UN COP 25 was an utter failure for the United Nations.
Despite extending the conference into double overtime making it the longest COP ever, the UN was forced to adjourn without advancing the “rule book” for the Paris Climate Accord, or agreeing on a framework for an international carbon market.
UN Secretary General (and former President of the Socialist International) António Guterres was “disappointed” and stated that “the international community lost an important opportunity to show increased ambition on mitigation, adaptation & finance to tackle the climate crisis.”
The UN did at least agree on a “gender action plan.” So there’s that. They agreed to “strengthen the integration of gender considerations within the work of the UNFCCC constituted bodies, the secretariat of the United Nations and stakeholders towards the consistent implementation of gender-related mandates and activities.” You can read the entire UN gender agreement at CFACT.org if you’re interested in more of the same.
To sum up: The UN agreed to mention gender more often, spend more to transport women to future COPs, set aside places for women in meetings, and consider wasteful useless programs.
World ending, women hardest hit, token spending and programming — WE’RE SAVED!
The big COP breakdown was over something called “Article 6” which deals with international carbon markets. Australia refused to give up past carbon credits and was joined by Brazil which shut the whole thing down. Good on ya, mates! Obrigado!
They also failed to increase national commitments to emissions reductions and sidestepped the issues of whether prosperous nations should reimburse poor countries for their “loss and damage” from bad weather. This despite warming pressure groups co-opting Greta Thunberg and “the children” to chant about loss and damage in the halls.
Greta was caught in a fib when she tweeted out this picture of herself sitting on the floor of her train home with her baggage to illustrate the sacrifices she makes for her cause. She was caught flat-footed when the German railways responded, “It would have been even nicer if you had also reported how friendly and competent you were looked after by our team at your seat in first class.” First class is nothing new to Greta Thunberg who sailed to America on an elite racing yacht owned by the royal family of Monaco.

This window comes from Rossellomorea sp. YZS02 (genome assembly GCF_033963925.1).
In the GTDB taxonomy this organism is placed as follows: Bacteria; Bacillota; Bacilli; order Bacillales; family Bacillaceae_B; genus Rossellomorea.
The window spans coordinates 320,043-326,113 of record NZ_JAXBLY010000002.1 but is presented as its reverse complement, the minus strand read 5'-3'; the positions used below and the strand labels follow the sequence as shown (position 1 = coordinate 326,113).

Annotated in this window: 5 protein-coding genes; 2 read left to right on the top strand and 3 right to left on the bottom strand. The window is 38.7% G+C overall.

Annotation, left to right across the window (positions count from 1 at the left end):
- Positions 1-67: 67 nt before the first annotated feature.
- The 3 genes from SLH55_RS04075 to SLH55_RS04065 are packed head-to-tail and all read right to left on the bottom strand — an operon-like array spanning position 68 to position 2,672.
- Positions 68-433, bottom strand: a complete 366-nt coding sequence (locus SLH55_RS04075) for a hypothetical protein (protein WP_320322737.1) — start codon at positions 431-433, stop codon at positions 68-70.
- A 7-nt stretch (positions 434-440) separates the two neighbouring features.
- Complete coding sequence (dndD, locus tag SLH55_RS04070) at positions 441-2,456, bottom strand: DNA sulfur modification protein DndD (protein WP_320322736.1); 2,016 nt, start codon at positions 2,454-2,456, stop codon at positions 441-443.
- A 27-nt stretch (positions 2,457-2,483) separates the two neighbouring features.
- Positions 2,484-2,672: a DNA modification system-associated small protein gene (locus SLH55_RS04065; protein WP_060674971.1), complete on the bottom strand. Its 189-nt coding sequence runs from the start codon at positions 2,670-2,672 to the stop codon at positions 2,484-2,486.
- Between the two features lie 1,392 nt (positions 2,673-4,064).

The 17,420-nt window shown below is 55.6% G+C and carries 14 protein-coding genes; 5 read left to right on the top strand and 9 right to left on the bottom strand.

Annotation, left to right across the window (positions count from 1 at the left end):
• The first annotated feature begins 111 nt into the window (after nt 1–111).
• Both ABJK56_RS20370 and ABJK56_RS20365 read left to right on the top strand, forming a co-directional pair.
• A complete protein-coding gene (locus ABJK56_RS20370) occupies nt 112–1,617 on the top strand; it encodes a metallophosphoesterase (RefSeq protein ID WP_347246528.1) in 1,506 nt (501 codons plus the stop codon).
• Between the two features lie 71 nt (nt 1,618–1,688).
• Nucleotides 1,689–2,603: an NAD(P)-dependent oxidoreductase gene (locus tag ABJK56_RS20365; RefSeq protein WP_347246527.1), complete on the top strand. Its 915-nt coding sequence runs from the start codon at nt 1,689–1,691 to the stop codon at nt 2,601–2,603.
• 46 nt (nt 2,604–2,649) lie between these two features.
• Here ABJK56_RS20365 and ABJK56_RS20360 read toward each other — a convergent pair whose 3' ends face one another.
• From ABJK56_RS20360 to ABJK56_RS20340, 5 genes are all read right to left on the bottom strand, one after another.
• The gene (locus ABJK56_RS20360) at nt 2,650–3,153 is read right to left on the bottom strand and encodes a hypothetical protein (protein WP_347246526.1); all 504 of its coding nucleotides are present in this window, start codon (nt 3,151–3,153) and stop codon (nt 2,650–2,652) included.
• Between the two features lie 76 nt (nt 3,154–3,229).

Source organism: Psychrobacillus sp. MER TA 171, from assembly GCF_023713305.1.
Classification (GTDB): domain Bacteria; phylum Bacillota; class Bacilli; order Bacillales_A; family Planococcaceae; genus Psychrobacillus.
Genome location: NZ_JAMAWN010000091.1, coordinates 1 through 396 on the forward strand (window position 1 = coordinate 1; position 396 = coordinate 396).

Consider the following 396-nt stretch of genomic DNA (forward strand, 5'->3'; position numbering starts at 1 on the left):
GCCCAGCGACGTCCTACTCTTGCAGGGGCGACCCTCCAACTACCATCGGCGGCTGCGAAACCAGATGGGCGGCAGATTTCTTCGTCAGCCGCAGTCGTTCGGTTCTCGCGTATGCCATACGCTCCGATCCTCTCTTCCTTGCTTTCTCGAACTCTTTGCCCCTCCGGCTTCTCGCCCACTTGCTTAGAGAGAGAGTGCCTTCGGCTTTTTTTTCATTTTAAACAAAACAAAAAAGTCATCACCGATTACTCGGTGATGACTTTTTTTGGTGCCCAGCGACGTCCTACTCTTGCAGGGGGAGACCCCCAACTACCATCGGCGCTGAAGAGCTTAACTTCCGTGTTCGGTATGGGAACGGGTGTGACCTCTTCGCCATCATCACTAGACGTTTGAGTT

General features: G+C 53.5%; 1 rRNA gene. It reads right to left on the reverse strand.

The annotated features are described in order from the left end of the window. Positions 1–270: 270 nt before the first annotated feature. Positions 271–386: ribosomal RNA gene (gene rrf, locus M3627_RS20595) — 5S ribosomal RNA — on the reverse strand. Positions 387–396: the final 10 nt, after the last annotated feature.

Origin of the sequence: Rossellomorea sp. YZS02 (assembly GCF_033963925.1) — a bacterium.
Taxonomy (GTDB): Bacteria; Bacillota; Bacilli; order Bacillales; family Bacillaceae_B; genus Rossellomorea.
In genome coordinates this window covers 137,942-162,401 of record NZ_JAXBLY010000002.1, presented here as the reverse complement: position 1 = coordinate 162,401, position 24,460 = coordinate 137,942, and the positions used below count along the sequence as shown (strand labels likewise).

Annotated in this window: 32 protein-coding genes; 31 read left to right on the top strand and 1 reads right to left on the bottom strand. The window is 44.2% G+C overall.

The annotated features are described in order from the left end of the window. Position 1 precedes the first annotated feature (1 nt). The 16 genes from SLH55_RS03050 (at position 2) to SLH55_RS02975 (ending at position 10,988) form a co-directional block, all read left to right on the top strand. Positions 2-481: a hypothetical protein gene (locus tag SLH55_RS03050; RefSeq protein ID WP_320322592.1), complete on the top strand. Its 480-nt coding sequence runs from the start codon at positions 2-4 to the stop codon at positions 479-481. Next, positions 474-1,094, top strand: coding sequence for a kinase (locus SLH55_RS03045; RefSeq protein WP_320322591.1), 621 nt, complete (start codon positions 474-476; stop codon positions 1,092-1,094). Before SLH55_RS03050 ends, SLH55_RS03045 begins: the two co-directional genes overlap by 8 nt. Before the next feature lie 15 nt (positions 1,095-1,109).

The big Paris issues are now held over for work by the UN subsidiary bodies in 2020 and another try at COP 26 in Scotland next year.
Protesters expressed displeasure by staging a mock hanging in front of the COP and dumping a truckload of manure. That’ll show ’em!
COP 26 will take place immediately after next November’s U.S. elections, and President Trump’s official withdrawal from the Paris Climate Accord takes effect. Whatever the outcome, American politics should dominate COP 26 next year. The UN finds the whole business a lot less fun without the world’s most successful economy around to leach off and is hoping a new president will bring America’s money back.
The United States is the only country to meaningfully reduce its CO2 emissions, which resulted not from intermittent wind and solar, but from natural gas from the shale energy revolution.
Countries such as China and India remain firm in exempting themselves from serious emissions reductions under the Paris Accord. They continue to assert their rights to expand their economies, burn more coal, increase their emissions, and produce the goods that become too expensive to produce in Japan and the West.
China emits more CO2 than the U.S. and E.U. combined! Taking the world’s number one and number three emitters out of the mix effectively renders anything the UN does under the Paris Accord meaningless in terms of altering world temperature (if climate models suddenly become accurate which they never have been).
That’s why President Trump described the Paris Climate Accord as a “terrible, one-sided” deal for America.
He was right.
CFACT saw a lot, learned a lot, and taught a few lessons of our own at the UN climate conference in Madrid. UN climate politics is perhaps the biggest threat to individual freedom and national sovereignty stalking the world today. I’m proud of what our team accomplished. We could not have done it without you. Thank you to everyone who gave so generously to make our work such a success. There’s still time to make your all-important gift today. Thank you!